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How can the color red influence your audience’s purchasing decisions?

Research has shown that red is one of the most persuasive colors when it comes to influencing consumer behavior. Among the many studies conducted on the psychology of colors, red has been shown to increase an athlete’s chances of winning (compared to similarly-talented athletes wearing blue), and increase perceptions about a woman’s attractiveness.

Isn’t that fascinating? In marketing, we know that colors are not randomly decided for logos, landing page backgrounds, website fonts, and other visual collateral – but have you ever really considered how the color red might positively or negatively influence your audience’s perceptions of your ads and website?

Red Creates Excitement

More than any other color, red creates a sense of urgency and excitement. It gets our blood racing and hearts pounding, which might explain why so many retailers use the color red for their clearance and sales signs. Red has also been linked to increases in appetite, which is why companies like McDonalds and Wendy’s and Coca-Cola favor red in their logos and advertising.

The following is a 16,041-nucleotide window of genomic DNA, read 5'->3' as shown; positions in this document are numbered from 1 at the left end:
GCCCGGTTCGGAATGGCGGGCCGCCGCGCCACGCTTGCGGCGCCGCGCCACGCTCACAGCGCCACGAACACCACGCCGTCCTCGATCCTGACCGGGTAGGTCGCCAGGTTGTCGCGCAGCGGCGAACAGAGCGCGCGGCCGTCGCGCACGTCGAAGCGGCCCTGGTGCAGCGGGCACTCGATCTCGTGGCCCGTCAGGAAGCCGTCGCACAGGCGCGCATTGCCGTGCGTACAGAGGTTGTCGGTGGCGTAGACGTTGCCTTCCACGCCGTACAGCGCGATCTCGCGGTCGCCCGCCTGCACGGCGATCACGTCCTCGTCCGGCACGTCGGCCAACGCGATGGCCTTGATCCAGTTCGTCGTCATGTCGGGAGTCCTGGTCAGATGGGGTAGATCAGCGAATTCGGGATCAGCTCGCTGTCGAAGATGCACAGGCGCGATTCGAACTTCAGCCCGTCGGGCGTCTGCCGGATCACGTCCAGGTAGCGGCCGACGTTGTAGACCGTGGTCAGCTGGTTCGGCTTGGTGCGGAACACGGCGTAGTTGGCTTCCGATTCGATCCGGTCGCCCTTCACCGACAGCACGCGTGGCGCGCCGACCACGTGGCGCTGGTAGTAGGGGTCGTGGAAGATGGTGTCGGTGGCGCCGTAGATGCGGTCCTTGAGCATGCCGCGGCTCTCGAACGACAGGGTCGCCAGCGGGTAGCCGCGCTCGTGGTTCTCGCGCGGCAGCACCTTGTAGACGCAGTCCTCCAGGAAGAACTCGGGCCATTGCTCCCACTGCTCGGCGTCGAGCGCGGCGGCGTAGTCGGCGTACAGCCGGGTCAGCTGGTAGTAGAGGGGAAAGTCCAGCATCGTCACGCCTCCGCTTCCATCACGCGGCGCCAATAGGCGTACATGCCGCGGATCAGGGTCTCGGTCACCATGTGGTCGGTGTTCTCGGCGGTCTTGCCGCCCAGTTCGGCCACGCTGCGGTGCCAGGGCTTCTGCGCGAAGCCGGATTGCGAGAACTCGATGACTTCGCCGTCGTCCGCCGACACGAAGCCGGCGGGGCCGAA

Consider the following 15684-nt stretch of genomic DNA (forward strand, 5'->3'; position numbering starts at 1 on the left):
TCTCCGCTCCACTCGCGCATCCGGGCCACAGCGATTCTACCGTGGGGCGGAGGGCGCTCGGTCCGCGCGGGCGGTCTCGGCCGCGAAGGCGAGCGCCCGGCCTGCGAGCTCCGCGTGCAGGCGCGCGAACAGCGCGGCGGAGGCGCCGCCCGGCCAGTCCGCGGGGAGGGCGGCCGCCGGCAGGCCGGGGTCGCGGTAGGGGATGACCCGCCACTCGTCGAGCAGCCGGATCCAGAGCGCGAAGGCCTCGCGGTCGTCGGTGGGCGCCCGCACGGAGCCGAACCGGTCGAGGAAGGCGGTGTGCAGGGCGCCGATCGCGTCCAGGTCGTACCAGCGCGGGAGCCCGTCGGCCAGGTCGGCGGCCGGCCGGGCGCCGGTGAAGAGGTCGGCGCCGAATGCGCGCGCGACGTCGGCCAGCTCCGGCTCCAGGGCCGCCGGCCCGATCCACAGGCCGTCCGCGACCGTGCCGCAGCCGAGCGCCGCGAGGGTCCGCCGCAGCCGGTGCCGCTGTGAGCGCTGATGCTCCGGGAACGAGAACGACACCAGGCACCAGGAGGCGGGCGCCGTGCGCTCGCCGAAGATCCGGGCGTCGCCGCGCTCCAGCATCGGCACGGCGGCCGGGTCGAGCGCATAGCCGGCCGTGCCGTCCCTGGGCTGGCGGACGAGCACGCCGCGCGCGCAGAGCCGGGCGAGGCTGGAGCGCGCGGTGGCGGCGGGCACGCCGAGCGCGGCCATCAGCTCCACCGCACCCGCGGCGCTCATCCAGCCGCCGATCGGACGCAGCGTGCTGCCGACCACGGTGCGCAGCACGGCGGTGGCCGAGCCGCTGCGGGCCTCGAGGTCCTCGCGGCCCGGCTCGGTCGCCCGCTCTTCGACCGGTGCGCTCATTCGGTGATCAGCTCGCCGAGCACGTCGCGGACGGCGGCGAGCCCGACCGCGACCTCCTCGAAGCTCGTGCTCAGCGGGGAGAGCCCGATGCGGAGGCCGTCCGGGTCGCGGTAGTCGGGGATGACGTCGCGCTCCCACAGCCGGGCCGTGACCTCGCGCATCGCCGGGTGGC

Does this mean you should include more red in your landing pages? That depends. Some studies say red is the best color for call-to-action buttons, while other studies say red can have a detrimental effect. The fact of the matter is that color is just one of many aspects of your marketing campaign, so a landing page with poorly written copy or hideous imagery might not convert, even with a red call-to-action button. However, if the other components of your site and ad campaigns are high-quality, then incorporating more red could increase your conversions.

Drive Them Away

On the flip side, red can be a deterrent. After all, we use the color red for stop signs, warning signs, and other visual indicators of danger (such as red flag warnings for beachgoers or red cards in sports). The trick here is testing different variants of your landing pages with different colors for your call-to-action button. Red is not a universal deterrent, but your chances of success could depend on how your other colors and imagery on the page mesh with the color red.